BP Logo Pulled from TNR’s New Blog

Readers complain about placement above energy/environment coverage

A strange thing happened Tuesday. The New Republic had just launched a new “Environment & Energy” blog on Sunday, and it had already hit a bump in the road. Just below the blog’s masthead was a small, green logo with the words, “Powered by BP.” Within a day of the launch, TNR readers had begun to complain about irony of an oil giant (even one that has been trying to burnish its green credential for years) “powering” (most assumed sponsoring) a blog about issues such as climate change and the development of renewable fuels.

Just as I was reading the blog’s inaugural posts and its readers’ comments I refreshed the page and, lo and behold, the controversial BP logo had disappeared. Below, an editor’s note explained the vanishing act:

You may notice that this blog looks a little different. The phrase “powered by BP,” which appeared in the banner when we launched yesterday, led to some (justifiable) confusion about the blog’s relationship with BP. But TNR’s agreement with BP was and is purely an advertising deal, and the company never had any say in our editorial content. Today, the TNR business staff and BP decided to remove their logo placement to make sure that relationship is clear.

The decision to remove the logo was quick—but not immediate. On Monday, just one day after the blog’s debut, its lead writer, Bradford Plumer, had posted something of an explanation in response to complaints from readers:

Lots of commenters have raised concerns about BP sponsoring (er, “powering”) this blog, and I wanted to chime in, too. Oil companies, as we know, have been trying to influence the energy debate for a long time—famously, the American Petroleum Institute hatched a scheme in the late 1990s to fund pseudo-scientists who could sow doubt about whether climate change was man-made or not. So I have a lot of qualms about an enviro blog that’s “powered” by BP, even if none of us bloggers have anything to do with TNR’s business side, and … even if were hoping to keep this blog running after the sponsorship ends…

Now, does BP dictate our content? No. Would we shy away from criticizing them? No. For one, I’m in favor of a carbon tax or cap-and-trade regime to reduce greenhouse-gas emissions, and BP has been pretty shamefully working behind the scenes in Congress to oppose strong climate legislation.

Readers’ responses to Plumer’s note, posted in the comments section below it, mostly accepted his explanation and reaffirmed readers’ faith in the publication’s integrity, but they were also steadfast in their opinion that the logo sent the wrong message and “distorted” readers’ expectations. According to New Republic editor Franklin Foer, the consequent need to remove it entirely was obvious. “It’s a pretty simple thing,” he told me a couple days later. “The phrase ‘powered by’ was confusing and implied that the relationship was more intense than a normal advertising relationship, which is what it was.”

None of the advertising revenue from BP was specifically earmarked to support the Environment & Energy blog, according to TNR’s publisher, Elizabeth Sheldon. The logo’s “launch sponsorship” position in the masthead was part of the larger placement package that The New Republic presented to all potential advertisers. The package also included more typical placement in the magazine (including the current special issue on energy and the environment) and online. After all, green marketing is all the rage at the moment, with companies from Dow chemical to General Electric investing heavily in an environmentally friendly image.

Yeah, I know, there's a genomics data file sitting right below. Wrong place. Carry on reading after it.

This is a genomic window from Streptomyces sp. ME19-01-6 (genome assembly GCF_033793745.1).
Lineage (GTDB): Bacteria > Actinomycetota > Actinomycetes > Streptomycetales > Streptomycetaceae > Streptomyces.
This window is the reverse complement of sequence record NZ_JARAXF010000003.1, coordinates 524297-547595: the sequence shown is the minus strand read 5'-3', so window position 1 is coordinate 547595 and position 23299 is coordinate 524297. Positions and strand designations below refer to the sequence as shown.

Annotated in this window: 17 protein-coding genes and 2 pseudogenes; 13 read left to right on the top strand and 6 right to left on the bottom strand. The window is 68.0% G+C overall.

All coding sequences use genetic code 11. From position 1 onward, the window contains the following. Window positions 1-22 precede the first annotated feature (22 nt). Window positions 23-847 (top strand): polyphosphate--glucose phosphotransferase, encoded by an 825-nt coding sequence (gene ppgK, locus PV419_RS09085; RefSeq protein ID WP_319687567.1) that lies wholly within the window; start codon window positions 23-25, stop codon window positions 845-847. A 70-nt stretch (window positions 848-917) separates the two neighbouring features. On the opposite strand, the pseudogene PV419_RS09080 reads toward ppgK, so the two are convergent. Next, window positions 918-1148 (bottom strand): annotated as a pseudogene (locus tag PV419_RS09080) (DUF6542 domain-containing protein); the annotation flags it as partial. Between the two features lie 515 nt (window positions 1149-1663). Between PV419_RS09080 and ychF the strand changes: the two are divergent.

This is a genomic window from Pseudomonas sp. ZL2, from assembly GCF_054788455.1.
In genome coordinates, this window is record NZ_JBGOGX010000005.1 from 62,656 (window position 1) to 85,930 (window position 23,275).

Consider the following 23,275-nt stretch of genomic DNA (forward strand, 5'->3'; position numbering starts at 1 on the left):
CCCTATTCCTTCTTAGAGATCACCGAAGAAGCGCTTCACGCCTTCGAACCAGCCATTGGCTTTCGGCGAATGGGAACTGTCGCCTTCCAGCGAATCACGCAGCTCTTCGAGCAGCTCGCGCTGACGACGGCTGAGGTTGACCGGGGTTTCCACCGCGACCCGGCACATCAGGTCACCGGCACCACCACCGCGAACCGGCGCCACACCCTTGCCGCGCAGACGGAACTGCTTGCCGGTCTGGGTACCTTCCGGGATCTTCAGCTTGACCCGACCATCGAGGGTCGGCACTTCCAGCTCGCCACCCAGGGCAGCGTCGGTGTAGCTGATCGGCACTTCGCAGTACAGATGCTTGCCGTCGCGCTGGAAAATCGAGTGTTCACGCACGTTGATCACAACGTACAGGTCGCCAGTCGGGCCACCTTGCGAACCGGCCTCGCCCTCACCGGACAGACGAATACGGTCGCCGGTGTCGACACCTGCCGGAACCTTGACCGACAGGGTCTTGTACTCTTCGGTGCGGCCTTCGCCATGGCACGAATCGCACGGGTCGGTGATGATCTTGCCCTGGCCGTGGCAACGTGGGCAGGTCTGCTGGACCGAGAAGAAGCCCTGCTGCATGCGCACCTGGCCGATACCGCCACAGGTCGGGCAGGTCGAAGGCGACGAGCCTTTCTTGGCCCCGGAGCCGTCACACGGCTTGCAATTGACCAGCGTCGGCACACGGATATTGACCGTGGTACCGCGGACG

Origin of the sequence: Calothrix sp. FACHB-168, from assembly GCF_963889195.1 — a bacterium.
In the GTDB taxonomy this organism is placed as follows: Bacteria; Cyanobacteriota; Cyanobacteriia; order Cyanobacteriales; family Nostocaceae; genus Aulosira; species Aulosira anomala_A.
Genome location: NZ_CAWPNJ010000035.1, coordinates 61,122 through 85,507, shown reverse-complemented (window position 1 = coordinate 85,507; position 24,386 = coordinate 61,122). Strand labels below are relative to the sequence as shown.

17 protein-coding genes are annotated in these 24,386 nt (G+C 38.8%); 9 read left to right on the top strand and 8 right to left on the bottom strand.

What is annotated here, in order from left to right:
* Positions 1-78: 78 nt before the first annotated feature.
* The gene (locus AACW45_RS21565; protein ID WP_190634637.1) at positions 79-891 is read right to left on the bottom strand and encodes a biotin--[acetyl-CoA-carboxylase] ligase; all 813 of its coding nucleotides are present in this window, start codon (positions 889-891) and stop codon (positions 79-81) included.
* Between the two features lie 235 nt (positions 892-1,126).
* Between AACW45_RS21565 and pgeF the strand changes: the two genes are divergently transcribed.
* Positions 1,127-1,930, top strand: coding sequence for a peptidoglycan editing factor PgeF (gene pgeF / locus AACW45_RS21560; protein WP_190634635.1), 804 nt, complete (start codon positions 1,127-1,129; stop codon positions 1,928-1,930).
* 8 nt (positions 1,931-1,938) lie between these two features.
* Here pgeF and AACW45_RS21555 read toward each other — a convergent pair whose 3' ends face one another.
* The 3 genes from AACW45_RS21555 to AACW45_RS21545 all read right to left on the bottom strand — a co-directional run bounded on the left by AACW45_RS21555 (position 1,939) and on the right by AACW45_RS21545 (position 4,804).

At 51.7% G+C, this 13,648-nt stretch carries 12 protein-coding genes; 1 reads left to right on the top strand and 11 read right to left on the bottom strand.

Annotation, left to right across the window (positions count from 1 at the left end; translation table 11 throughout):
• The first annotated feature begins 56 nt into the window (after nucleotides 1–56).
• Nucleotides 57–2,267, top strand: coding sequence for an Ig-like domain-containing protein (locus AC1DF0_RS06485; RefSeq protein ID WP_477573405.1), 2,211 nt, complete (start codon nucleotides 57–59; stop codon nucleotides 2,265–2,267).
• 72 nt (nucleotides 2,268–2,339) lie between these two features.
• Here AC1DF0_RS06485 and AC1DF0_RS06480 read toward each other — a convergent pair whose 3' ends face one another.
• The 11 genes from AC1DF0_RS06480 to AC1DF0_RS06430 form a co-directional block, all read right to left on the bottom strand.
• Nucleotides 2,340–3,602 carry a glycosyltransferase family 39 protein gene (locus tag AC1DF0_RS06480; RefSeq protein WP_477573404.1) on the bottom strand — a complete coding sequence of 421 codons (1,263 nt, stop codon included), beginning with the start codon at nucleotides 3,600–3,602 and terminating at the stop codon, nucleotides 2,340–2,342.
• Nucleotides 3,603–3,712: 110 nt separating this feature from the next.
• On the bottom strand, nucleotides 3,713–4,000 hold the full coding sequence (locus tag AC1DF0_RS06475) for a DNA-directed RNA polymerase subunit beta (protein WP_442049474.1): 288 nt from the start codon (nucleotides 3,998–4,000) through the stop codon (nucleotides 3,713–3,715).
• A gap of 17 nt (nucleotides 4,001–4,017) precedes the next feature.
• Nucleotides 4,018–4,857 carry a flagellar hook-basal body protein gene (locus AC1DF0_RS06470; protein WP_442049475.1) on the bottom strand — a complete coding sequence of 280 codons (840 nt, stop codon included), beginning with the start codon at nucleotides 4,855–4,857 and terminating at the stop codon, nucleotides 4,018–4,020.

Foer likened BP’s deal with TNR to the marketing strategy that goes into designing many of the “Green Issues” that magazines like Vanity Fair publish every spring. Sheldon declined to comment on whether or not pulling the logo lead to any financial/contractual complications with BP, but according to Foer, the decision to do so in light of the negative reaction was mutual. “[BP] didn’t want to be perceived as influencing our content,” he said, “and likewise, we certainly didn’t our content to be perceived as having been influenced by them. It’s the reaction of our readers that is meaningful to us.”

Indeed, it was TNR’s readers that had led the publication’s editors to create the Energy & Environment blog in the first place. In December and January, they had launched a survey (designed for marketing purposes), which asked readers what they wanted to read more of. The number-one answer: the environment. In addition to such surveys, Foer said, he tries to read every comment made online. “It’s good to know where your readers minds are at,” he said. “And that’s so easy now. One of the best parts of TNR is that a lot of readers like to think of themselves as being on the staff. They have opinions about everything and they express them livelily.”

As attentive to readers’ concerns as any publication may be, however, The New Republic is certainly not alone in facing up to obstacles as it tries to figure out its image, presence, and business plan online. TNR’s dedicated readership seems willing to forgive and forget the logo incident, which is a good thing. The new blog has great writers and, in its first week, has been producing a lot of good content unrelated to and in between explanations of its advertising deal with BP.

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Curtis Brainard writes on science and environment reporting. Follow him on Twitter @cbrainard.